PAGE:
B2B Account Marketing (Part 2): Advocacy – The Buyer’s Journey 21

A new eMarketer report shows B2B’s best and worst habits for retention and advocacy strategies in account marketing. Today’s episode is Part 2 of 2 where we breakdown and discuss the numbers.

The Advocacy Stage

The Advocacy stage of The Buyer’s Journey focuses on your former and current clients/customers advocating for your brand. This advocacy can come in many forms. These forms include reviews on Amazon and Google and word-of-mouth between friends and families. Positive comments on social media can also be particularly effective. The Advocacy stage also encapsulates influencer marketing. While an influencers do receive compensation for positive comments from your brand, it’s still positive advocacy.

Advocacy can also include negative comments. As we mentioned in our Consideration episode, bad reviews are fantastic opportunities to make a situation right. While you can’t solve every problem, even just acknowledgement of an issue can be enough to strengthen brand strength. It’s okay to have a few scars.

Loyalty Programs

Jillian Ryan on eMarketer has an excellent 33 page read on B2B customer growth marketing. Today we’re focusing on the advocacy stage. One strategy for both retention and advocacy that Ryan explains is loyalty programs. Here’s an excerpt from the report:

Jennifer Stanley, partner at global consulting management firm McKinsey & Company, generally sees three different types of loyalty programs implemented at B2B companies with more traditional buying mechanisms—particularly those in manufacturing, industrial chemicals and machines, and travel and hospitality.

  • Earn and Burn: A public-facing tier system (different from the aforementioned internal rubric for customer value metrics and segmenting) that lets customers buy their way into higher customer categories, such as “gold” or “elite” status in order to get rewards, like discounts or points to be used toward a free product related to a business purchase.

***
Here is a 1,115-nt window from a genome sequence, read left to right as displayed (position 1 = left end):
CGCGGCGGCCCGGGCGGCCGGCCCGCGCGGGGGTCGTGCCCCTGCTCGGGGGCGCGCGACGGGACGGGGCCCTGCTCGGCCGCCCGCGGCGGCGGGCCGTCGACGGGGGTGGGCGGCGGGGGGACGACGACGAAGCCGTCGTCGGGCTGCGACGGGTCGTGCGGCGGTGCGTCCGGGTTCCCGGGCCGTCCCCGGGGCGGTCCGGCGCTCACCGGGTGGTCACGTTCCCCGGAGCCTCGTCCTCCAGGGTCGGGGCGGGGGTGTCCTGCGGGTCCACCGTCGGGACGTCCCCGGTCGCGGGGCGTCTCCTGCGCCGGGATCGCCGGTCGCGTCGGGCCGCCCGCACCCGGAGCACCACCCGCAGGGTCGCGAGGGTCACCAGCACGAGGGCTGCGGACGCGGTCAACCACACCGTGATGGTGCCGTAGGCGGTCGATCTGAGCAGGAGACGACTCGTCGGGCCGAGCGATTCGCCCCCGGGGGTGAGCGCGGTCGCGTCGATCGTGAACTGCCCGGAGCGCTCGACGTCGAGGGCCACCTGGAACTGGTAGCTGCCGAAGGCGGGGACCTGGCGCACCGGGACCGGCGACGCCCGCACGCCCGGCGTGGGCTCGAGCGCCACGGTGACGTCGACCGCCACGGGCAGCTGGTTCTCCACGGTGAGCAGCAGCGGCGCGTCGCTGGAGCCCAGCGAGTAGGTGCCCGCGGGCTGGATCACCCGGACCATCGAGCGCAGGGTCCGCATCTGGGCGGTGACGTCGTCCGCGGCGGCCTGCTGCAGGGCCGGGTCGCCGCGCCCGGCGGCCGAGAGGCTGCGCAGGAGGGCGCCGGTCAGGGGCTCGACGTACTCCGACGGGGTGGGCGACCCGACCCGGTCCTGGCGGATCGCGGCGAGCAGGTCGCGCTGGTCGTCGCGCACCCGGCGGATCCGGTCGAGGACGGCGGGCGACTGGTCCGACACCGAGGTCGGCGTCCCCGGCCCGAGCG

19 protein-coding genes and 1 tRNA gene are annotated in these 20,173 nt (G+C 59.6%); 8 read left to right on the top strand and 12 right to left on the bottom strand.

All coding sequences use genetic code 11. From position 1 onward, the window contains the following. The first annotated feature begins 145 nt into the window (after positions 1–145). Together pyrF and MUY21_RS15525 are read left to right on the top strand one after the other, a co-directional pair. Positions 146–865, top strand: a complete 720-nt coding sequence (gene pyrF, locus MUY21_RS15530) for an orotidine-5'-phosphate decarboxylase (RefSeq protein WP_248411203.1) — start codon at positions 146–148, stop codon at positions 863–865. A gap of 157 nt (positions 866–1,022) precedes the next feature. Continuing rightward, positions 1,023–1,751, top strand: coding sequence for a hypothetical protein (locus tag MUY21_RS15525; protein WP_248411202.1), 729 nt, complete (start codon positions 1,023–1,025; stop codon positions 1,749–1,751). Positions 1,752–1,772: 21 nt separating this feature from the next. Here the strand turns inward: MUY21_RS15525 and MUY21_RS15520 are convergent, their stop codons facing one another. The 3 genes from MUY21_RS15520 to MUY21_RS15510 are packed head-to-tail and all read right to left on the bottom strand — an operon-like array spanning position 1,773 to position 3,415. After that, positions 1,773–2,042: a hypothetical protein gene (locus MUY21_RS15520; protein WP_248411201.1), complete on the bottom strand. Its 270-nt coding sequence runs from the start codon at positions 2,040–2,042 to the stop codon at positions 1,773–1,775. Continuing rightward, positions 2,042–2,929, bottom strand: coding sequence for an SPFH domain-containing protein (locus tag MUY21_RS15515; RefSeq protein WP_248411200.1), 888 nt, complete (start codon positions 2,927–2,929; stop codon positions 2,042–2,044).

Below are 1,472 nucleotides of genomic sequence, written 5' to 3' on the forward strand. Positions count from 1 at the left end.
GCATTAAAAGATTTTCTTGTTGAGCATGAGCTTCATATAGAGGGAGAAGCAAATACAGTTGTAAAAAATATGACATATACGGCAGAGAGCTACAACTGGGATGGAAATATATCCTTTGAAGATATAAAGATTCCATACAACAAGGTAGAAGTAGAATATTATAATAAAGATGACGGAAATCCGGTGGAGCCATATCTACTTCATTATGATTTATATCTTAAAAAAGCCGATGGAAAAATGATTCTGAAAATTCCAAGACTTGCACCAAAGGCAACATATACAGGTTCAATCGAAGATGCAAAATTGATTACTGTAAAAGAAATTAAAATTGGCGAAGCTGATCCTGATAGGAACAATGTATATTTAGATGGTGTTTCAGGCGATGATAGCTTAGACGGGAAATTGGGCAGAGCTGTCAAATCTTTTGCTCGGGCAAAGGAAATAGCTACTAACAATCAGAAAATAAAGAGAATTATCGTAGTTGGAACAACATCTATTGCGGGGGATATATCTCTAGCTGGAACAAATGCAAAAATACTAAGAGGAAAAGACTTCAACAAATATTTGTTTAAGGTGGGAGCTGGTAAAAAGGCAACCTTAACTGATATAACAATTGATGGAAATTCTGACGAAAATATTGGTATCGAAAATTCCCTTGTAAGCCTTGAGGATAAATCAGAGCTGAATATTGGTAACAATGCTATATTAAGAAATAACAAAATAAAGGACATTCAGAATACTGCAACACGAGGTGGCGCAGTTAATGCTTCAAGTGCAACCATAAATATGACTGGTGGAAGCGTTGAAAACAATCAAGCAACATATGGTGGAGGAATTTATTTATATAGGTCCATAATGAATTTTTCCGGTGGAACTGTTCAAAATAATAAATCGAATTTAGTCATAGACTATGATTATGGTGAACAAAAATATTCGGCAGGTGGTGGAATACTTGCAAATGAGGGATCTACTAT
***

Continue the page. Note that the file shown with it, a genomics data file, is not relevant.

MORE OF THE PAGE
• Features and Benefits: Programs that offer customer accounts access to special treatment or experiences, usually after hitting a predetermined spend threshold. For example, once passing a certain dollar amount, companies can unlock benefits like free shipping, tickets to industry events or access to special training certificate programs.
  • Surprise and Delight: With these programs, B2B companies don’t publicly reveal how rewards or gifts are bestowed to customers, but internally, there is a plan and budget in place to deliver on these surprises to customers who aren’t expecting it. The loyalty drivers of this strategy are similar to Earn and Burn and Features and Benefits. The main difference is the surprise factor.

The team thought the idea of loyalty programs felt a bit odd for B2B. Of course, it makes sense for the company types listed above, they normally involve repeat shipments and buying of product. But from a traditional B2B perspective, Len mentioned that in lieu of a loyalty program offering a discount felt more straightforward. A direct discount would be less hoops to jump through. However, the team did acknowledge that it’s possible there’s a loyalty plan structure that could work for companies in services unlike those listed above, we just don’t know what that might look like.

Study Time

Finally, Ryan touches on the importance of more direct advocacy strategies such as case studies. According to the report, “more so than any other content type, customer case studies were used by 79% of US B2B marketing and sales professionals to research purchasing decisions, according to Q1 2018 research from DGR.” Helping move along 80% of the traffic to your site with a case study? Sounds pretty good to me. In fact, if you’d like to see some case study examples, why not check out ours.

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